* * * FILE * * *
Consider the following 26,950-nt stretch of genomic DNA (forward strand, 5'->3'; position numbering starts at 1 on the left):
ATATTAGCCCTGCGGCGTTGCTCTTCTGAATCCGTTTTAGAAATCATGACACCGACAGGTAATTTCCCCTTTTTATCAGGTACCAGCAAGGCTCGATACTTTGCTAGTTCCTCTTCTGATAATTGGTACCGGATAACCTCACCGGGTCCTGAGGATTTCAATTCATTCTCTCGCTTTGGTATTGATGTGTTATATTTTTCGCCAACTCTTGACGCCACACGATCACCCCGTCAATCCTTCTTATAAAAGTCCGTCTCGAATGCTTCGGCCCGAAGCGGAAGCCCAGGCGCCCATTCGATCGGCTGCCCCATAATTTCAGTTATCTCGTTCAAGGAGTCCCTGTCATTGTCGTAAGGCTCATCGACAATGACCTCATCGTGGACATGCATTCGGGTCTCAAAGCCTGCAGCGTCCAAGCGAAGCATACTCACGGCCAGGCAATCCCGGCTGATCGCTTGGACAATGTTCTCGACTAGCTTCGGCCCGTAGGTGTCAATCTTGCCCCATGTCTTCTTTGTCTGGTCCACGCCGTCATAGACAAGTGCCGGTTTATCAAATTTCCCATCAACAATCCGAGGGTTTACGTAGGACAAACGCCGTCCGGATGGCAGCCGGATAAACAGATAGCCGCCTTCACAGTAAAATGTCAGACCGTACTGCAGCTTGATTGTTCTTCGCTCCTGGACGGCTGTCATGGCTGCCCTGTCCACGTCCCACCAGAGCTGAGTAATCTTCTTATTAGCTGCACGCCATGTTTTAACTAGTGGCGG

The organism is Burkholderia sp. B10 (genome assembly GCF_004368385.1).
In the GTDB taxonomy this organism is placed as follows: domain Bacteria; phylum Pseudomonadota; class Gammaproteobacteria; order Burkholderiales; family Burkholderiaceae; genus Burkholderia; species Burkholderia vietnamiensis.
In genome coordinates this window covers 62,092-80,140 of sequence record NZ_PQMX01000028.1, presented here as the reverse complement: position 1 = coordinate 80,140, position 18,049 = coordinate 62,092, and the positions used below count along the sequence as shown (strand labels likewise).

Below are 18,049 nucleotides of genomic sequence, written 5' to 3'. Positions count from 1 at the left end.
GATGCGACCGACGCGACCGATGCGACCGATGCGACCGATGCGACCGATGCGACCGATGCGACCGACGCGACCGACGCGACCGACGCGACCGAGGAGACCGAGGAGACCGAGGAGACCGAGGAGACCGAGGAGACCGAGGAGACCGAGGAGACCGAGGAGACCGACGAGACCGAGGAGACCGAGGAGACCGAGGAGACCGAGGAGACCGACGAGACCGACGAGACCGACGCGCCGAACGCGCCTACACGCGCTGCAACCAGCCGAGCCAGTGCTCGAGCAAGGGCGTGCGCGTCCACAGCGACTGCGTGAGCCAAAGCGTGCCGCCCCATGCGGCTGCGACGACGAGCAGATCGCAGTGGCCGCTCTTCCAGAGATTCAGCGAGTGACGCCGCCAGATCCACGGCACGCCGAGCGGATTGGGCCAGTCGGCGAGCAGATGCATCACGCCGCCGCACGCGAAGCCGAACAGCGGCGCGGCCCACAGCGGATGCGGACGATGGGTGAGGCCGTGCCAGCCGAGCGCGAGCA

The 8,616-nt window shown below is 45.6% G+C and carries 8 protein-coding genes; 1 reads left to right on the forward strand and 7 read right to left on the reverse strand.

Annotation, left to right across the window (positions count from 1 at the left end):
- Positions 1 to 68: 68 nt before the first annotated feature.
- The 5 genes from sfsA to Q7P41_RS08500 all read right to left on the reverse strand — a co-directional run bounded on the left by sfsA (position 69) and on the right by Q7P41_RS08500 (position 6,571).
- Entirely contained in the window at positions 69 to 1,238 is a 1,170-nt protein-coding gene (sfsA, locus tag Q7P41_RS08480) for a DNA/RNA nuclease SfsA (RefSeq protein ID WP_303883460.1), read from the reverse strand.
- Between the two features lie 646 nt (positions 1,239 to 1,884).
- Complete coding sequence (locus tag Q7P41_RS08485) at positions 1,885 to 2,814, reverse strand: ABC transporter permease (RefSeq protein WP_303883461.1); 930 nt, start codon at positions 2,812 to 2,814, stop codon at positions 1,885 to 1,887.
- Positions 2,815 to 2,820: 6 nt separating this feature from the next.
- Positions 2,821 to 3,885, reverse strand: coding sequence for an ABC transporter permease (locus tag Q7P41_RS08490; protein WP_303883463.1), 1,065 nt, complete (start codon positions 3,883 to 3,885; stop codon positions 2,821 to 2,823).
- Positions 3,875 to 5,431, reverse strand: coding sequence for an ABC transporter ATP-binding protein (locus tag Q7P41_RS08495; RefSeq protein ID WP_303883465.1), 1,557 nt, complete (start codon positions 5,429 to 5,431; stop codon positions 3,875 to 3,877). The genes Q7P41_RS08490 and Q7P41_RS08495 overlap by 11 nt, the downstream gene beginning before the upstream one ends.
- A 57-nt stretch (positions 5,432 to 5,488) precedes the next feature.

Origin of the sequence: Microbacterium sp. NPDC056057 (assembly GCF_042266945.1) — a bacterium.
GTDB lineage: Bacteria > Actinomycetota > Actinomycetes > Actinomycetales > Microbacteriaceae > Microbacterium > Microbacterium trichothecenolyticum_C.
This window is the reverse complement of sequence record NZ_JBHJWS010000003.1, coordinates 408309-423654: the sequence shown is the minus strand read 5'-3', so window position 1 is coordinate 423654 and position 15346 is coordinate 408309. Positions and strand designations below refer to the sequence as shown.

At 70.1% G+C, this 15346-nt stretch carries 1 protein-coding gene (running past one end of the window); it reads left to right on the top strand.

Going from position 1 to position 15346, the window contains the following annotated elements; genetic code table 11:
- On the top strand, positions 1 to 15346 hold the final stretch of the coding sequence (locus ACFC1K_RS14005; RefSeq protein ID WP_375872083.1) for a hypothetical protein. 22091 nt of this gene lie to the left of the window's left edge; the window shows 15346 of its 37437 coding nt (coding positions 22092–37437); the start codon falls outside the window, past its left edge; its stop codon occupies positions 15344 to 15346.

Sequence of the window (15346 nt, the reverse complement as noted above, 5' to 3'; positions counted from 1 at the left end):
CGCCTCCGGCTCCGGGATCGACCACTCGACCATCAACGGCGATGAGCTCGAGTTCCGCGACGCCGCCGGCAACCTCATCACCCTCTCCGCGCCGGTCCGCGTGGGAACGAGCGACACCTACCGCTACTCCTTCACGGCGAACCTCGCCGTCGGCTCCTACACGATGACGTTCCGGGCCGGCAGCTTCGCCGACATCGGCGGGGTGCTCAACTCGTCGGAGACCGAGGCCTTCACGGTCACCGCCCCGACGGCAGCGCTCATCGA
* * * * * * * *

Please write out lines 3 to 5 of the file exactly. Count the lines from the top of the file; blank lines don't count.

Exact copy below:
The organism is Burkholderia sp. B10 (genome assembly GCF_004368385.1).
In the GTDB taxonomy this organism is placed as follows: domain Bacteria; phylum Pseudomonadota; class Gammaproteobacteria; order Burkholderiales; family Burkholderiaceae; genus Burkholderia; species Burkholderia vietnamiensis.
In genome coordinates this window covers 62,092-80,140 of sequence record NZ_PQMX01000028.1, presented here as the reverse complement: position 1 = coordinate 80,140, position 18,049 = coordinate 62,092, and the positions used below count along the sequence as shown (strand labels likewise).